Grandpa C. -- You served in the army in Eastern Europe during World War II. You met my grandma on a train in her home country of Hungary. She was a nurse, you were a soldier, and you fell in love. I've always thought your love story is one of the most romantic I've ever heard. You died when I was pretty young, and I don't remember you talking a whole lot about your time in the service. Whenever you did, though, it always turned into a conversation about Grandma, how you met her, how you fell in love with the beautiful raven-haired nurse. I always loved that your memories of war were so tightly intermingled with memories of Grandma.
Grandpa P. -- Your love for your country was so strong that you lied about your age to join the Navy and serve in World War II. Then, when you'd served your country in that war, you re-enlisted and went to Korea a decade later. I have a letter you wrote to your parents during your service in WWII. We found it in a box of your things after you passed away. The writing is faded now, the paper is yellowed and so thin it's nearly transparent, but I can still make out most of the words you wrote to them. You told them not to worry about you, that you were doing just fine, that you were proud to be serving your country. You asked about home and your brothers and sisters; you told them how much you missed them and the rest of your family. Your letter is now nestled safely in the American flag we got when you died -- a flag I know my brother is so proud to display in his home.
Dad -- You weren't given a choice: You were drafted into war, but that didn't make you any less of a Marine. You fought in a war that most didn't agree with, so you weren't given the hero's welcome home that you deserved. You don't like to talk about that part of your life, but when I was little I used to look through the photo albums containing all the pictures you took during your time in Vietnam. There you are, hair brown instead of white but eyes just as blue, wearing camouflage and looking tough and fearless in the verdant jungle. I guess I'll never know how you really felt during that time, but it doesn't matter: I'm still so incredibly proud of you.
Derrick -- Your brother worried about you every single day while you were gone. He obsessively checked our mailbox for a letter from you; he sent you countless CDs to listen to, especially Black Sabbath ones because he knew Ozzy was your favorite. The night before he left to meet you when you returned home, he didn't sleep at all. When you came back, he told me how different you seemed to him. You were changed by your experiences, and even though I only knew you for a few months before you left, I could see that you were different too. Your eyes were haunted. You've always spoken very openly about your experiences in the Middle East. I think it's the only way you can cope with what you saw. You were -- you are -- so very brave.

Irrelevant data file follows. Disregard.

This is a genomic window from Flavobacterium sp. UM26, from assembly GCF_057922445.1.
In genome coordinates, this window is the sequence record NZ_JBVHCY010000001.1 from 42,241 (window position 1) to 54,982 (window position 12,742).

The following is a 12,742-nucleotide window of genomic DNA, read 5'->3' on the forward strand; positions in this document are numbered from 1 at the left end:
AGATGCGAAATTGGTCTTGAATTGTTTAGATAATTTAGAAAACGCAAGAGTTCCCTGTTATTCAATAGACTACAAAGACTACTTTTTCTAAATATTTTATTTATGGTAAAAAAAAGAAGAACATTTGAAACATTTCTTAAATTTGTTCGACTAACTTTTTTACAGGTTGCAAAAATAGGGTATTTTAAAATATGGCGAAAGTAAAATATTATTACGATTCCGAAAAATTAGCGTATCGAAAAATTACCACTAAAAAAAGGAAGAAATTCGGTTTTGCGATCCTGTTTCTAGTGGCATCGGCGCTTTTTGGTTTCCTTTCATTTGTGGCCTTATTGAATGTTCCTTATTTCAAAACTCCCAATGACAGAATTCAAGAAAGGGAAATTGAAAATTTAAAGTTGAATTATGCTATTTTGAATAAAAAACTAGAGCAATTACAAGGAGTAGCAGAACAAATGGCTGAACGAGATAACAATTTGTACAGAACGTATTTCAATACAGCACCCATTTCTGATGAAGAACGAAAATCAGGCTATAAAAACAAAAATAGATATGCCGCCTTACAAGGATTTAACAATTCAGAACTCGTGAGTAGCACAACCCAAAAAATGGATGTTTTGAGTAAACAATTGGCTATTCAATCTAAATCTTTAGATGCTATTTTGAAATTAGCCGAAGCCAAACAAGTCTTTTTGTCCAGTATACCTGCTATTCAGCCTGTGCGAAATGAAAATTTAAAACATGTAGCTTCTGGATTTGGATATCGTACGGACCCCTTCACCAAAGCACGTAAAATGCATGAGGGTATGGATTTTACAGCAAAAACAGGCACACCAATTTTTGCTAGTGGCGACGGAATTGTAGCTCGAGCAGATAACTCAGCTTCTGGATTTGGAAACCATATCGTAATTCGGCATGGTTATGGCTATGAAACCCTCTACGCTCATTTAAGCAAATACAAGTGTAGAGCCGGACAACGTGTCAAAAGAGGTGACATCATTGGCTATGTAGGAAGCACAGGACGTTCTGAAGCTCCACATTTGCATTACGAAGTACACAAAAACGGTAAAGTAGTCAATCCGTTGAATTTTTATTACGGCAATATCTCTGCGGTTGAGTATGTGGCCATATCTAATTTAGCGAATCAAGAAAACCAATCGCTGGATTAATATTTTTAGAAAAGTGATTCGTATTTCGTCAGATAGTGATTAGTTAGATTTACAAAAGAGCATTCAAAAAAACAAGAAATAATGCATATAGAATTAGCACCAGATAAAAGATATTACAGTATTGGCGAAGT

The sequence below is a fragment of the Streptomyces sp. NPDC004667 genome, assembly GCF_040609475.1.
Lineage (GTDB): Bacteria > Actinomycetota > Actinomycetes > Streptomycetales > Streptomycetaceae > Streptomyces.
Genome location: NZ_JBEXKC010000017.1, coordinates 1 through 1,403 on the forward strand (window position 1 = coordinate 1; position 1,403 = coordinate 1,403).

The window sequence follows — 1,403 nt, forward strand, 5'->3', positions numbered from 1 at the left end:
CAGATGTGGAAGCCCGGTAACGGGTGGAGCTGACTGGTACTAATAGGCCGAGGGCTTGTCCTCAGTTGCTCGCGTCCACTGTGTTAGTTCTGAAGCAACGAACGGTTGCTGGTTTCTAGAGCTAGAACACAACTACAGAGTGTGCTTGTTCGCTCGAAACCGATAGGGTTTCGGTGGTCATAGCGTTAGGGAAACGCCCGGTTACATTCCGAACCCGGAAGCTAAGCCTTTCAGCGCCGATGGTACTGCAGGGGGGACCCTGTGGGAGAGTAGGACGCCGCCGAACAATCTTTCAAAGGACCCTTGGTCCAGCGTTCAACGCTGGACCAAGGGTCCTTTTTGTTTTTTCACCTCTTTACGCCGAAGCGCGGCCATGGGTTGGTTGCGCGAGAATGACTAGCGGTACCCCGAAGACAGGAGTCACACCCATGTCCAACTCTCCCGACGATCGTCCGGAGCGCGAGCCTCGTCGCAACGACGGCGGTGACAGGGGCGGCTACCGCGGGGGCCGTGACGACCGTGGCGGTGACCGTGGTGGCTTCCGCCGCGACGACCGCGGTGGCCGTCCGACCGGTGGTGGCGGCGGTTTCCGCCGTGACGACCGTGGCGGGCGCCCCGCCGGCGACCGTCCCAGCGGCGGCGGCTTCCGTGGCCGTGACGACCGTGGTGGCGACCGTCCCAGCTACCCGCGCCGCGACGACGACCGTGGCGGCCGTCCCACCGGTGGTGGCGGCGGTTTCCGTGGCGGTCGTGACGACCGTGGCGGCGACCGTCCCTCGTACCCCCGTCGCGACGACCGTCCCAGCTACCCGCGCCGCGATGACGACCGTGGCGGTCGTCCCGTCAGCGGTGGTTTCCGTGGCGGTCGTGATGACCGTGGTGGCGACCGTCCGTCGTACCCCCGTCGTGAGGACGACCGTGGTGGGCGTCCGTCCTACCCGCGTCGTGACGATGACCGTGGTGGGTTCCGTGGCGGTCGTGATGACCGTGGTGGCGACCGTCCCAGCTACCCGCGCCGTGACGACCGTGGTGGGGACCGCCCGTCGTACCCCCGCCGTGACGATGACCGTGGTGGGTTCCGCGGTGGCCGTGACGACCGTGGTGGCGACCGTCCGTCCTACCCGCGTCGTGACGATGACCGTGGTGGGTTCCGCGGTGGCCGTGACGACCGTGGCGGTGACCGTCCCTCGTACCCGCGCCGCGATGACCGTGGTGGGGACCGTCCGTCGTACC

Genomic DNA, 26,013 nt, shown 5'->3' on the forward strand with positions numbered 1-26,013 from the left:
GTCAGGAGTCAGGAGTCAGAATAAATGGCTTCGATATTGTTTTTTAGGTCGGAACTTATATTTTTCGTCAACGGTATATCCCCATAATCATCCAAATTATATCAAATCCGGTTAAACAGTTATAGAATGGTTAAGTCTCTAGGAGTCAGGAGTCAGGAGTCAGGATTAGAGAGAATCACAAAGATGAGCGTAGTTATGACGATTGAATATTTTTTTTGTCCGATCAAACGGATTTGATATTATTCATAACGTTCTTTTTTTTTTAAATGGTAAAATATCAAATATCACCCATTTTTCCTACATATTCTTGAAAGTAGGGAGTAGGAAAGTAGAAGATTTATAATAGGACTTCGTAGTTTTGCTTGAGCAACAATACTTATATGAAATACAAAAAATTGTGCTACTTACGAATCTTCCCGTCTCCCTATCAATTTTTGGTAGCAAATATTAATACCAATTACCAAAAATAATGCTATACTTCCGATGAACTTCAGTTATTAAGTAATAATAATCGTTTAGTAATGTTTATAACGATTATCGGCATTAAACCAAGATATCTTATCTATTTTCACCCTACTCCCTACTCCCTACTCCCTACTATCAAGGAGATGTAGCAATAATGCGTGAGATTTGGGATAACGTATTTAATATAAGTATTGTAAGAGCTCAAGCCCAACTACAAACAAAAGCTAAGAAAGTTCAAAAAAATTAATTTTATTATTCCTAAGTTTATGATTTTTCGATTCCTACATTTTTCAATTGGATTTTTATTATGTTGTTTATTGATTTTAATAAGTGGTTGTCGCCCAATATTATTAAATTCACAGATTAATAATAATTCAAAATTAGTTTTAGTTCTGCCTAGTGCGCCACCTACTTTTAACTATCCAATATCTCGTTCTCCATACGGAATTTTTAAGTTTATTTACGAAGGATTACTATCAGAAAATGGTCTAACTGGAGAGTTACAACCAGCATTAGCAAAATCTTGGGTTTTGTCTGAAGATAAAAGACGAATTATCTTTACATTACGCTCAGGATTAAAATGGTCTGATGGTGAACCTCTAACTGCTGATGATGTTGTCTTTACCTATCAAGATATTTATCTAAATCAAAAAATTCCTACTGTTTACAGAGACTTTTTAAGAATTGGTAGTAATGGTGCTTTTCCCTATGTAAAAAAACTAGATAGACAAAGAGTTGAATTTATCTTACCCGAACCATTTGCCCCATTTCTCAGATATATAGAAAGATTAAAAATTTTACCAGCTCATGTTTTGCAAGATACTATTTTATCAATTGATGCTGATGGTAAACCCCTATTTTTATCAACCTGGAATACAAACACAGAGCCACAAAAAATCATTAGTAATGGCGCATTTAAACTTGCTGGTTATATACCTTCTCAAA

Seth -- You're a textbook case, on paper: the kid who was headed down the wrong path, who couldn't get it together and decide what he wanted to do with his life, who enlisted in the Army because he thought he was out of options. But you're so much more than that to me. You're my oldest cousin, the one who defended me when I was the only girl in a family entirely of boys. You held me tight when we danced at my wedding and whispered in my ear how happy you were for me. It's been amazing to see the transformation that the Army has had in you. You're finally reaching your potential; you finally feel like you have a purpose. Although I worry about you every day being stationed so far away in so dangerous a place, I'm so happy for you now, and so very proud of you too.
Jeff -- You made the ultimate sacrifice for our country, and I'm still reeling a little bit over the fact that you're actually gone. You were taken from us all way too soon. You were aware of the risks, though, and you embraced them; that's just the kind of person you were. That's the way you lived your life -- as though every day was your last. You lived and died serving a country you truly loved, and for that -- and for a million other reasons -- you will never be forgotten.
Today I donated $11.00 to the Eleven-Eleven Campaign, in the names of my heroes and all of yours. To honor the veterans in your life, click here.